Not a very glamorous title is it? It might no be glamorous, but it IS exciting here at Emporium. There is a line of glassware called "Fountainware" and it was made for bars and diners, the fountain part of name referring the soda fountain machines that would serve up your phosphates, fizzes, and floats in a heavy, sturdy glass.
Imperial has helped us determine that intended use of this item by it's very direct name: 12 ounce soda with handle. Up until the 1970's when all the rules started going out the window, we had a dish, utensil, and glass for every situation. And if you were entertaining, you had better have the proper set up or else!
For example, a parfait glass, a malted glass and a soda glass were all different things, although they are close in shape and design.
We are going to focus on this soda glass, though. When we look at the mould itself we can see that this has a smooth exterior. You are looking INTO the open mould. The shape is curving away from you even thought your eye tricks you into thinking that you are looking at a round object. This is a simple two part mould. notice the half inch wide groove that follows the exterior of the mould. The opposite side of the mould has a matching half inch ridge that fits into that groove perfectly to help make a tight seal and smaller seam. When the mould is shut and locked, it is tight as a drum.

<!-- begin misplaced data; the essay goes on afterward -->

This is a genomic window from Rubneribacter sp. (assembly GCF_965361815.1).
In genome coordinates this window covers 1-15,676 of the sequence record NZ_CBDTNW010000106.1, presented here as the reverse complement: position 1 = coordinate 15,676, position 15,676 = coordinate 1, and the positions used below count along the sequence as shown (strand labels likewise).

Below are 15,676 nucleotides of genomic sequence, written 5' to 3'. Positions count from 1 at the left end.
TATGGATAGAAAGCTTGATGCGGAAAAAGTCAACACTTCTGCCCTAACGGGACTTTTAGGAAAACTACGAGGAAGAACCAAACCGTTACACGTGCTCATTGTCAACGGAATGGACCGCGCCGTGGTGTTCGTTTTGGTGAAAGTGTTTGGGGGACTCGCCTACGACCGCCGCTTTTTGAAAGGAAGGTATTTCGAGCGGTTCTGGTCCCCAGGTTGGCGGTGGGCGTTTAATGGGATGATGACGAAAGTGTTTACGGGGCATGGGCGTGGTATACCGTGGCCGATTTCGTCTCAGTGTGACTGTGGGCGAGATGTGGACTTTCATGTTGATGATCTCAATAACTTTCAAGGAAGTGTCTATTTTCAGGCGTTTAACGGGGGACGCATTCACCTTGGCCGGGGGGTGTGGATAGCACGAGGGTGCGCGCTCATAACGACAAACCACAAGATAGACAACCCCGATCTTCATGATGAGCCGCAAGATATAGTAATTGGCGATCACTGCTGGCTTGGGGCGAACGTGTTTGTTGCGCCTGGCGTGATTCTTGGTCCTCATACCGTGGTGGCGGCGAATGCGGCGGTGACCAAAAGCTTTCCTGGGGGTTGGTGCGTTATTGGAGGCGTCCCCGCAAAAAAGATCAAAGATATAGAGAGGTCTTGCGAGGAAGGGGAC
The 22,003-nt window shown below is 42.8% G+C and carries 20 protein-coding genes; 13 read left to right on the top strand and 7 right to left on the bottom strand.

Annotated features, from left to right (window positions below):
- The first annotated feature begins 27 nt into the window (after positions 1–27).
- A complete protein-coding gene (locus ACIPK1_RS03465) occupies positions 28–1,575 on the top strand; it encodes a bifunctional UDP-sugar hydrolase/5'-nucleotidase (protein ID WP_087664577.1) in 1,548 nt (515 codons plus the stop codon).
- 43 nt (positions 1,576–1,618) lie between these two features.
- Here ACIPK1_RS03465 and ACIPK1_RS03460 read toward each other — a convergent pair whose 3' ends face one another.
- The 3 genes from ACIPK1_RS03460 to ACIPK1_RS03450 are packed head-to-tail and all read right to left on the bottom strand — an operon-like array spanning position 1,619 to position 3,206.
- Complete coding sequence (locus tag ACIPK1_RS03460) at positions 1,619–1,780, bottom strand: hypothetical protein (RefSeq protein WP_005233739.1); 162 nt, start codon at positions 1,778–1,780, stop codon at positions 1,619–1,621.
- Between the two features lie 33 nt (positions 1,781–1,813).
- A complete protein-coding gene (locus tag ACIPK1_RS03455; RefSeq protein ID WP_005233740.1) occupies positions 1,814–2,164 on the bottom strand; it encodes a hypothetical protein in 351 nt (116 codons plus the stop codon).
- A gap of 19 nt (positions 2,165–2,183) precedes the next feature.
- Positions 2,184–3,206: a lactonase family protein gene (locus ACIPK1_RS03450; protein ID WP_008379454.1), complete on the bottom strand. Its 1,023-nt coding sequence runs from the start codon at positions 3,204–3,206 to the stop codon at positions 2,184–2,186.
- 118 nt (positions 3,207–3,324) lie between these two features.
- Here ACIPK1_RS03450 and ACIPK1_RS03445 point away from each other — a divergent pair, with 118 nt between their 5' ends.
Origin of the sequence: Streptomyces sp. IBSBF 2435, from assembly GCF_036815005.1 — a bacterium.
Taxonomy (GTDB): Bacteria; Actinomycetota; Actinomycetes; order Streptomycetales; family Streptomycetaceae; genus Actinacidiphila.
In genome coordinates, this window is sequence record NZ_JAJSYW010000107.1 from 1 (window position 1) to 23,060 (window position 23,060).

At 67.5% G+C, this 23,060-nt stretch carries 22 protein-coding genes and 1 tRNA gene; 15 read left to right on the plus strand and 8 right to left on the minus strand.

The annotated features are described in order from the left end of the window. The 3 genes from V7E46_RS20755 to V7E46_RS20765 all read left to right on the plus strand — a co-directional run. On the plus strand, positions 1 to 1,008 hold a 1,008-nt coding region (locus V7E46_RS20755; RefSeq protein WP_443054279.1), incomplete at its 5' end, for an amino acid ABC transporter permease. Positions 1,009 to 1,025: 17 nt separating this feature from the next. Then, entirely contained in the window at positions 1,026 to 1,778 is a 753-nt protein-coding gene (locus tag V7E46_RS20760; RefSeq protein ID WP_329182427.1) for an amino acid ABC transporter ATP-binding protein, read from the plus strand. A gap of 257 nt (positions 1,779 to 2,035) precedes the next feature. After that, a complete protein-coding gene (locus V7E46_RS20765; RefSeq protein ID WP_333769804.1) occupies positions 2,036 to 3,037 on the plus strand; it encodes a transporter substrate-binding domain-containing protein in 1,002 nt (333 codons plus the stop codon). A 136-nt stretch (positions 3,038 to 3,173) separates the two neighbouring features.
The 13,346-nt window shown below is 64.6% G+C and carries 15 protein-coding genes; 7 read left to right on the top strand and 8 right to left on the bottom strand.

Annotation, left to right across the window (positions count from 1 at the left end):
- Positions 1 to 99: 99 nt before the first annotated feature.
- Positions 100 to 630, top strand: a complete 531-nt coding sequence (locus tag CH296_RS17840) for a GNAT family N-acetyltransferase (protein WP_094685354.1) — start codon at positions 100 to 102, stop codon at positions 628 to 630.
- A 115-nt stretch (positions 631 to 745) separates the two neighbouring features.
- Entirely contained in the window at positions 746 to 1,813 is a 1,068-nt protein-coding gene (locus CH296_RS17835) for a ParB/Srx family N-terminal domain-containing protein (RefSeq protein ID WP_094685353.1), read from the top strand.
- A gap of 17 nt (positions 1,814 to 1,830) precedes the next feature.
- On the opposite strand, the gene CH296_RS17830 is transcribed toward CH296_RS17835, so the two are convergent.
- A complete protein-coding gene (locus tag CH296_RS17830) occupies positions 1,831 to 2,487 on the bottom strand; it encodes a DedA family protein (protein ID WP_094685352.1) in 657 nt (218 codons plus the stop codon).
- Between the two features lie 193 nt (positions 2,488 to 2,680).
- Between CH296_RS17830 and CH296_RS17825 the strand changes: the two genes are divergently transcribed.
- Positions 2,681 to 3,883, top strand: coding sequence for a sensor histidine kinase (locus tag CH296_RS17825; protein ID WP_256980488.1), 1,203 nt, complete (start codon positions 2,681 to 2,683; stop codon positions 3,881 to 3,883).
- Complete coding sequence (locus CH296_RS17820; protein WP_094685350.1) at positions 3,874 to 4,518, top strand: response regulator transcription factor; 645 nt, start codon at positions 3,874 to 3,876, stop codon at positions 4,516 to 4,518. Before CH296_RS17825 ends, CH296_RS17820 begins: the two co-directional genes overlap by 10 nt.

Now let's move onto the interior of the piece. I found an example of a plain exterior tumbler that had a rib optic interior. The piece in the left of the photograph is the plunger that goes down inside the mould create the optic effect. You can clearly see the ribs that are part of the mould.
Once the piece is made, it gets fire polished and is then placed in the lehr to control the cool down of the glass and remove internal stresses from the moulding and cooling process.
This piece is now on order at Mosser Glass and the first color that it will be made in is Jade! As more information becomes available it will be posted here first.